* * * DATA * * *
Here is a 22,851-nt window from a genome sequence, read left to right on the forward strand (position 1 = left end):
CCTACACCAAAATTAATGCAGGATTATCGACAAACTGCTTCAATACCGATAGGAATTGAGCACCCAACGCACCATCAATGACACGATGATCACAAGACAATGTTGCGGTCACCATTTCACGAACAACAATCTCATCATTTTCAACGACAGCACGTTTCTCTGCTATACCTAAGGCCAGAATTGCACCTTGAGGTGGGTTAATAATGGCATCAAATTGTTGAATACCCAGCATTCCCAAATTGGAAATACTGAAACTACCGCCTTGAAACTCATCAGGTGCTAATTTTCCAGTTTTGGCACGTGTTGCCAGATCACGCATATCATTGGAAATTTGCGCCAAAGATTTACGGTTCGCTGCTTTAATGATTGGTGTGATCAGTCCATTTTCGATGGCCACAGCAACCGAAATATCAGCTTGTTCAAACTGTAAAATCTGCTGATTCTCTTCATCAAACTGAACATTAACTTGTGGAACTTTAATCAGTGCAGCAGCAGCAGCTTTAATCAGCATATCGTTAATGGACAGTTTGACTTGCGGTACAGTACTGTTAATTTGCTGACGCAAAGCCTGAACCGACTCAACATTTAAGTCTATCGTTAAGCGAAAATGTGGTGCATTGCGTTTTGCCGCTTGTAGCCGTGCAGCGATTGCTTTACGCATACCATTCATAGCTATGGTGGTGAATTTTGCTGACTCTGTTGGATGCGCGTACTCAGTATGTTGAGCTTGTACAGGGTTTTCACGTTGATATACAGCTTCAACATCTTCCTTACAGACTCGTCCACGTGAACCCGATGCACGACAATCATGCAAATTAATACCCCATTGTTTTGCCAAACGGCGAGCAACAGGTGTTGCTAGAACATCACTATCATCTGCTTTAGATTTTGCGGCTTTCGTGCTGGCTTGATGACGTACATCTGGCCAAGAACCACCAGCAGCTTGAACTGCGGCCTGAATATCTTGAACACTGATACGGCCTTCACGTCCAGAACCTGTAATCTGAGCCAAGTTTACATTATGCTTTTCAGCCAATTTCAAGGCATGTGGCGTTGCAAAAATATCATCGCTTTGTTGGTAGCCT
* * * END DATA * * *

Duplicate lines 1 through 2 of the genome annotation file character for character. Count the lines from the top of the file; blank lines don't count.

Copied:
Here is a 22,851-nt window from a genome sequence, read left to right on the forward strand (position 1 = left end):
CCTACACCAAAATTAATGCAGGATTATCGACAAACTGCTTCAATACCGATAGGAATTGAGCACCCAACGCACCATCAATGACACGATGATCACAAGACAATGTTGCGGTCACCATTTCACGAACAACAATCTCATCATTTTCAACGACAGCACGTTTCTCTGCTATACCTAAGGCCAGAATTGCACCTTGAGGTGGGTTAATAATGGCATCAAATTGTTGAATACCCAGCATTCCCAAATTGGAAATACTGAAACTACCGCCTTGAAACTCATCAGGTGCTAATTTTCCAGTTTTGGCACGTGTTGCCAGATCACGCATATCATTGGAAATTTGCGCCAAAGATTTACGGTTCGCTGCTTTAATGATTGGTGTGATCAGTCCATTTTCGATGGCCACAGCAACCGAAATATCAGCTTGTTCAAACTGTAAAATCTGCTGATTCTCTTCATCAAACTGAACATTAACTTGTGGAACTTTAATCAGTGCAGCAGCAGCAGCTTTAATCAGCATATCGTTAATGGACAGTTTGACTTGCGGTACAGTACTGTTAATTTGCTGACGCAAAGCCTGAACCGACTCAACATTTAAGTCTATCGTTAAGCGAAAATGTGGTGCATTGCGTTTTGCCGCTTGTAGCCGTGCAGCGATTGCTTTACGCATACCATTCATAGCTATGGTGGTGAATTTTGCTGACTCTGTTGGATGCGCGTACTCAGTATGTTGAGCTTGTACAGGGTTTTCACGTTGATATACAGCTTCAACATCTTCCTTACAGACTCGTCCACGTGAACCCGATGCACGACAATCATGCAAATTAATACCCCATTGTTTTGCCAAACGGCGAGCAACAGGTGTTGCTAGAACATCACTATCATCTGCTTTAGATTTTGCGGCTTTCGTGCTGGCTTGATGACGTACATCTGGCCAAGAACCACCAGCAGCTTGAACTGCGGCCTGAATATCTTGAACACTGATACGGCCTTCACGTCCAGAACCTGTAATCTGAGCCAAGTTTACATTATGCTTTTCAGCCAATTTCAAGGCATGTGGCGTTGCAAAAATATCATCGCTTTGTTGGTAGCCT